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What is Malignant Melanoma?

Excessive UV exposure can lead to skin cancer, a serious disease of the integumentary system.
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  • Written By: S. Scolari
  • Edited By: L. S. Wynn
  • Last Modified Date: 17 April 2014
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Malignant melanoma is a tumor of the pigment-producing cells of the skin. Pigment cells are located all over the dermis (skin) and supply the skin's color. Pigment cells are more heavily concentrated in moles. When one of these pigment cells becomes malignant, it produces a tumor called a melanoma. Melanomas can appear anywhere; in parts of the skin which previously looked normal or in moles which have been present for a long time.

Melanoma is frequently called a skin cancer because it derives from the cells of the skin. This definition is not entirely correct, as melanoma differs from typical skin cancer in two respects. Not only is melanoma fairly rare, it may metastasize to other parts of the body, something which typical skin cancers do not normally do. Because of this tendency to spread, patients with melanoma are usually referred to specialists for treatment.

What is usually meant by the term "skin cancer" is a common tumor called a basal cell carcinoma. These types of tumors tend not to spread and are normally cured by simple treatments such as excision (surgery) or cryosurgery (freezing).

While the exact cause is unknown, melanoma occurs more often in people with fair complexions whose skin burns easily. Melanoma is thought to occur more frequently in people who received a number of blistering sunburns in childhood.

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Melanoma is not contagious and cannot be transmitted by physical contact. However, either because of their genetic makeup or their inherited skin coloring, the children of melanoma patients tend to have a slightly elevated risk of developing melanoma.

When melanoma spreads, some of its malignant cells invade either the local blood vessels or the lymphatic vessels, which carry lymph fluid to lymph node groups. If malignant cells invade the lymph vessels, their fluid can carry them to the lymph nodes. If malignant cells invade the blood vessels, they may be carried by the blood to distant parts of the body.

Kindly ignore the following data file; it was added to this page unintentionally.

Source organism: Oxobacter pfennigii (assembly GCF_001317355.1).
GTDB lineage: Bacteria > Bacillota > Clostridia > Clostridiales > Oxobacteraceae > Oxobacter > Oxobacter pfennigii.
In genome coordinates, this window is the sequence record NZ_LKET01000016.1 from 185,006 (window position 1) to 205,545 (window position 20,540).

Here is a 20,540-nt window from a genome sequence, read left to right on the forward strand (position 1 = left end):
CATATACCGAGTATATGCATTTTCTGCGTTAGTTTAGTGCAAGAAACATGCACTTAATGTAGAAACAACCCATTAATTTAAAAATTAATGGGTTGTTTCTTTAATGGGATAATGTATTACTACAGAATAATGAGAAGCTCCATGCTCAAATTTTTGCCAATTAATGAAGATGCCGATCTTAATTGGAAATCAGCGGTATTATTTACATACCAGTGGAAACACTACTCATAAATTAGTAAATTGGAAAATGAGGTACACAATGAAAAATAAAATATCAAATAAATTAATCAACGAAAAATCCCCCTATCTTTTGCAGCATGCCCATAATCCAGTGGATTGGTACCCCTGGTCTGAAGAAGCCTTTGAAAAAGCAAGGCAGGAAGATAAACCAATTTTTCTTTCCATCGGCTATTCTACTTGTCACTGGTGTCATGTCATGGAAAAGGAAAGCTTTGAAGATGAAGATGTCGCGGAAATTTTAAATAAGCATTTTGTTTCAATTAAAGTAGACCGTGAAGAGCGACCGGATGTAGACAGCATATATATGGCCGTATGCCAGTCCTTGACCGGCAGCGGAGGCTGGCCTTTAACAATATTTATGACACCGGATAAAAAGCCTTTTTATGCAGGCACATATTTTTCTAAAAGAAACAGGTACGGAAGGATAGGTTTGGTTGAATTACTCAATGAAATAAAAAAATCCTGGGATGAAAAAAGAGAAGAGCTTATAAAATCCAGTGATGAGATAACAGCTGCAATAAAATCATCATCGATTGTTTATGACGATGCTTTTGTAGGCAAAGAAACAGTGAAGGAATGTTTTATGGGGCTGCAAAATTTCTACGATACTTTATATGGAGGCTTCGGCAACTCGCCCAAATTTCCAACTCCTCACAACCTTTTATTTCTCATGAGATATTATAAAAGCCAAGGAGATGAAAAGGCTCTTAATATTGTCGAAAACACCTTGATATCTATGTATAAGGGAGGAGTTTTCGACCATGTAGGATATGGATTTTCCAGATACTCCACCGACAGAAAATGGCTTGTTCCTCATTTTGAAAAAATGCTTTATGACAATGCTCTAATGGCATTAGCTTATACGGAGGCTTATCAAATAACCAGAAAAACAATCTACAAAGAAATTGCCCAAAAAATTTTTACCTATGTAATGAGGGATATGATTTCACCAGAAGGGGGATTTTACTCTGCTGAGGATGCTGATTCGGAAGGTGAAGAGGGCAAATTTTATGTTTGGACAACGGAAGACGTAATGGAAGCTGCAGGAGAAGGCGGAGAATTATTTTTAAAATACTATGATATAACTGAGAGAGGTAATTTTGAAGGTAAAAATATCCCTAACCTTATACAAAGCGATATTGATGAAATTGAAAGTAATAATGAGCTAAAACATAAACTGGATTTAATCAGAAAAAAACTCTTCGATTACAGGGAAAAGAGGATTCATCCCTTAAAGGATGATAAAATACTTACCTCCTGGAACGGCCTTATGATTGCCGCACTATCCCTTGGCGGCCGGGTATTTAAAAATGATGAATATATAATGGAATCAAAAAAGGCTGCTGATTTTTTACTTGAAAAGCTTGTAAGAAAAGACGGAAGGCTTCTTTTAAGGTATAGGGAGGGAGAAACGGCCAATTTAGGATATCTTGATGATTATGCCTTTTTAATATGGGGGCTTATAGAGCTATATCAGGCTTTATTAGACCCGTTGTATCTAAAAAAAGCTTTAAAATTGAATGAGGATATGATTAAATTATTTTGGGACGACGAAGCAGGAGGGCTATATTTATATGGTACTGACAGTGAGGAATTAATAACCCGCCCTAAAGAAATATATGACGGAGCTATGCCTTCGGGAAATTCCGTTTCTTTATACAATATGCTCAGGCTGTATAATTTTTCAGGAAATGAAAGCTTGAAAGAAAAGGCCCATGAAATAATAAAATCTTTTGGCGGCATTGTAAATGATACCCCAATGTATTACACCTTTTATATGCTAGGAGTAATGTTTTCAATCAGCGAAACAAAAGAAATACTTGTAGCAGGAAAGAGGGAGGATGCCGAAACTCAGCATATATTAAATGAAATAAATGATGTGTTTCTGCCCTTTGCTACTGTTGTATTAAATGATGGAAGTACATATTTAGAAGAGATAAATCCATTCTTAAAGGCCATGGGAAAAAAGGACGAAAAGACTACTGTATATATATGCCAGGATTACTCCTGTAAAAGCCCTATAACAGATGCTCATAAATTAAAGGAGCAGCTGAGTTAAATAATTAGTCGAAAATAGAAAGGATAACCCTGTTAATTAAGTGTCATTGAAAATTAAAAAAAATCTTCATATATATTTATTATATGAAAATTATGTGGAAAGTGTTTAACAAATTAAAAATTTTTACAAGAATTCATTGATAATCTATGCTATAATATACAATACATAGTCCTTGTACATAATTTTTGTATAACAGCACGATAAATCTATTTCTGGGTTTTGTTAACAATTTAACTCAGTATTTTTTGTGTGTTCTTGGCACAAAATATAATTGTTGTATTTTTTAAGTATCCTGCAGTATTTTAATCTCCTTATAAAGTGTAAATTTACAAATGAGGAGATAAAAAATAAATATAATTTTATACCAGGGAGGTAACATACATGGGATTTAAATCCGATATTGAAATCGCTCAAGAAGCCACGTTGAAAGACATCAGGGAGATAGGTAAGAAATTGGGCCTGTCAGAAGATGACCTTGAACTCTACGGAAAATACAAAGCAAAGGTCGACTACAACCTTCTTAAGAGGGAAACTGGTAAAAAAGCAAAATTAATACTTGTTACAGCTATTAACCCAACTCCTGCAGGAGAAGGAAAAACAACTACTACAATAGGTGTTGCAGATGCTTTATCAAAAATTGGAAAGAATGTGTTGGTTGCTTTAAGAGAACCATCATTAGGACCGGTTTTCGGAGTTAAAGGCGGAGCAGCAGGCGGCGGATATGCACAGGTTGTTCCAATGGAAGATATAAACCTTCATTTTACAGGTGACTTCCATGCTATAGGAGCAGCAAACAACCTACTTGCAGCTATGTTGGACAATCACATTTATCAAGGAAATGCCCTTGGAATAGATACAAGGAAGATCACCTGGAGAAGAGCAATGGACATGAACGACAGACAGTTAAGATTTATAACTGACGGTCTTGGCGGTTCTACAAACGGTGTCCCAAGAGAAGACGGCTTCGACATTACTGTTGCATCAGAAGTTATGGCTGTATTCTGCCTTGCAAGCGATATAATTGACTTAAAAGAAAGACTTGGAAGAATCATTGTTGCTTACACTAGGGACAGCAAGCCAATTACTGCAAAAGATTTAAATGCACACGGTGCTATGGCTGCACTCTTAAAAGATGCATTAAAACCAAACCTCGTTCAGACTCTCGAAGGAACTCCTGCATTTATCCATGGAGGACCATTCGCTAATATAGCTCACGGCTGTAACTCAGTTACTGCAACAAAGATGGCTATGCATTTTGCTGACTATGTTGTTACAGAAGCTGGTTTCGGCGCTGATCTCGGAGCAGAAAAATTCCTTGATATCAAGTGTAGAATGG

When melanoma spreads, the most likely site for it to reappear is in the lymph nodes that are closest to the original tumor site. For example, if the primary melanoma was on the arm, the closest lymph nodes would be in the armpit. If the primary tumor was on the leg, the closest nodes would be the groin; for the head, the adjacent lymph nodes are in the neck. For a primary melanoma on the trunk, the proximate lymph nodes would be the groin or the armpit.

In 2002, a staging system for malignant melanoma was developed.

Stage I: primary melanoma of a certain size without ulceration, no lymph node involvement, and no metastases (secondary tumors.)

Stage II: primary melanomas that are somewhat larger but which also lack ulceration, lymph node involvement, or metastases.

Stage III: metastasis to the lymph nodes, or in-transit metastases/satellites, with no distant metastases.

Stage IV: Distant metastases. Melanomas which progress to this stage are frequently fatal.

With the destruction of the ozone layer, more harmful ultraviolet (UV) rays reach the skin. The daily use of a sun block of at least Sun Protection Factor (SPF) 15 may help to prevent some skin cancers and premature aging of the skin.

It is important for everyone to be aware of their skin and to note any changes such as small pearly bumps, spots that refuse to heal, or changes in moles, and to seek treatment from a medical doctor at the first sign of such changes.

Many skin cancers have a high rate of cure if caught early enough.

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Discuss this Article

umbra21
Post 2

Melanomas can turn up in strange places. The father of one of my friends showed his doctor a black spot under his fingernail and it turned out to be a melanoma skin cancer. They had to remove the last joint of his finger.

I've also heard of them appearing on the scalp or between people's toes. Or even inside the mouth.

It's smart to get to know what your skin should look like, so you know when it doesn't look right.

bythewell
Post 1

My mother was diagnosed with a malignant melanoma skin cancer last year. Thank god, it was only in stage one, with no lymph node involvement, but she still had to have a large part of her upper arm removed to ensure they got it all.

She didn't get the mole checked for almost two years, thinking it was just another strange spot on her skin.

But, it was like a ticking time bomb. She could have progressed to stage four at any time.

If you have any doubts at all about a mole, you should definitely get tested. There are free screening clinics in a lot of countries.

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